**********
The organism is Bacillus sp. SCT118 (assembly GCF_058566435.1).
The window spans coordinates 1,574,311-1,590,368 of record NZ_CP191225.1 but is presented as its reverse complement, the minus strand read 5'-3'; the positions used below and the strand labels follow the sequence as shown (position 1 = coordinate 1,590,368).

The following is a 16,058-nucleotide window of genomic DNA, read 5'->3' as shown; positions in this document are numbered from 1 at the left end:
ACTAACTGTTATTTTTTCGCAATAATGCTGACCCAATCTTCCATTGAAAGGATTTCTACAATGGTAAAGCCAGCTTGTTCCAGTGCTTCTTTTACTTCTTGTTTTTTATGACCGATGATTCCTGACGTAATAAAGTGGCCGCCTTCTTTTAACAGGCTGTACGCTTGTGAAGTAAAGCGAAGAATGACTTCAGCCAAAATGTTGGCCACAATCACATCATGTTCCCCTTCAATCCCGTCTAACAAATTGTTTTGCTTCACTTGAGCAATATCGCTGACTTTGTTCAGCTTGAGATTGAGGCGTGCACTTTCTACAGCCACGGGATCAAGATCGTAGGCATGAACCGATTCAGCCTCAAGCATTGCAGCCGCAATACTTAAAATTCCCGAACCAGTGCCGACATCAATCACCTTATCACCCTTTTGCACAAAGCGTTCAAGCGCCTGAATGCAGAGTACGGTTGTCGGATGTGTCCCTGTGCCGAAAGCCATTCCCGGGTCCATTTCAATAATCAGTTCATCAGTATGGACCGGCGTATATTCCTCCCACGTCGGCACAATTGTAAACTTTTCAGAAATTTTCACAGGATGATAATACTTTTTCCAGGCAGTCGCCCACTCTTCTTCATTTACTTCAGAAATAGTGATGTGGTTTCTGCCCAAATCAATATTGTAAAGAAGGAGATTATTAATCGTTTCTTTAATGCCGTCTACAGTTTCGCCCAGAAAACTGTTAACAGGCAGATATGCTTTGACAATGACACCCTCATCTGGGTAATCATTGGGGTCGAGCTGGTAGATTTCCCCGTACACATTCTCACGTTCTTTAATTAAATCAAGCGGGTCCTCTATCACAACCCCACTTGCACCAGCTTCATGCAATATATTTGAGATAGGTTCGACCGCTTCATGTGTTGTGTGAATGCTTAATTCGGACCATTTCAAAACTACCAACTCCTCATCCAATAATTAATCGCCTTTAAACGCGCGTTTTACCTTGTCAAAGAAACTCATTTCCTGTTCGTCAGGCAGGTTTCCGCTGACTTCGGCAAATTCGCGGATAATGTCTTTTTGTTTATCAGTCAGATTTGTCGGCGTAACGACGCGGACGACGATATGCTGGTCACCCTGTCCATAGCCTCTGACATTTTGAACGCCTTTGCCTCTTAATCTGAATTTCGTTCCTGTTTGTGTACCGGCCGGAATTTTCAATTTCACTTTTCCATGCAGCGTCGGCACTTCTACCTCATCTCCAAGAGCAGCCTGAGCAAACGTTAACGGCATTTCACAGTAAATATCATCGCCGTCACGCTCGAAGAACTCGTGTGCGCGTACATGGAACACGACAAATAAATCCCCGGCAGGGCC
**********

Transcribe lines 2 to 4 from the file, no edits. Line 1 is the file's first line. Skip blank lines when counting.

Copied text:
The window spans coordinates 1,574,311-1,590,368 of record NZ_CP191225.1 but is presented as its reverse complement, the minus strand read 5'-3'; the positions used below and the strand labels follow the sequence as shown (position 1 = coordinate 1,590,368).

The following is a 16,058-nucleotide window of genomic DNA, read 5'->3' as shown; positions in this document are numbered from 1 at the left end:
ACTAACTGTTATTTTTTCGCAATAATGCTGACCCAATCTTCCATTGAAAGGATTTCTACAATGGTAAAGCCAGCTTGTTCCAGTGCTTCTTTTACTTCTTGTTTTTTATGACCGATGATTCCTGACGTAATAAAGTGGCCGCCTTCTTTTAACAGGCTGTACGCTTGTGAAGTAAAGCGAAGAATGACTTCAGCCAAAATGTTGGCCACAATCACATCATGTTCCCCTTCAATCCCGTCTAACAAATTGTTTTGCTTCACTTGAGCAATATCGCTGACTTTGTTCAGCTTGAGATTGAGGCGTGCACTTTCTACAGCCACGGGATCAAGATCGTAGGCATGAACCGATTCAGCCTCAAGCATTGCAGCCGCAATACTTAAAATTCCCGAACCAGTGCCGACATCAATCACCTTATCACCCTTTTGCACAAAGCGTTCAAGCGCCTGAATGCAGAGTACGGTTGTCGGATGTGTCCCTGTGCCGAAAGCCATTCCCGGGTCCATTTCAATAATCAGTTCATCAGTATGGACCGGCGTATATTCCTCCCACGTCGGCACAATTGTAAACTTTTCAGAAATTTTCACAGGATGATAATACTTTTTCCAGGCAGTCGCCCACTCTTCTTCATTTACTTCAGAAATAGTGATGTGGTTTCTGCCCAAATCAATATTGTAAAGAAGGAGATTATTAATCGTTTCTTTAATGCCGTCTACAGTTTCGCCCAGAAAACTGTTAACAGGCAGATATGCTTTGACAATGACACCCTCATCTGGGTAATCATTGGGGTCGAGCTGGTAGATTTCCCCGTACACATTCTCACGTTCTTTAATTAAATCAAGCGGGTCCTCTATCACAACCCCACTTGCACCAGCTTCATGCAATATATTTGAGATAGGTTCGACCGCTTCATGTGTTGTGTGAATGCTTAATTCGGACCATTTCAAAACTACCAACTCCTCATCCAATAATTAATCGCCTTTAAACGCGCGTTTTACCTTGTCAAAGAAACTCATTTCCTGTTCGTCAGGCAGGTTTCCGCTGACTTCGGCAAATTCGCGGATAATGTCTTTTTGTTTATCAGTCAGATTTGTCGGCGTAACGACGCGGACGACGATATGCTGGTCACCCTGTCCATAGCCTCTGACATTTTGAACGCCTTTGCCTCTTAATCTGAATTTCGTTCCTGTTTGTGTACCGGCCGGAATTTTCAATTTCACTTTTCCATGCAGCGTCGGCACTTCTACCTCATCTCCAAGAGCAGCCTGAGCAAACGTTAACGGCATTTCACAGTAAATATCATCGCCGTCACGCTCGAAGAACTCGTGTGCGCGTACATGGAACACGACAAATAAATCCCCGGCAGGGCC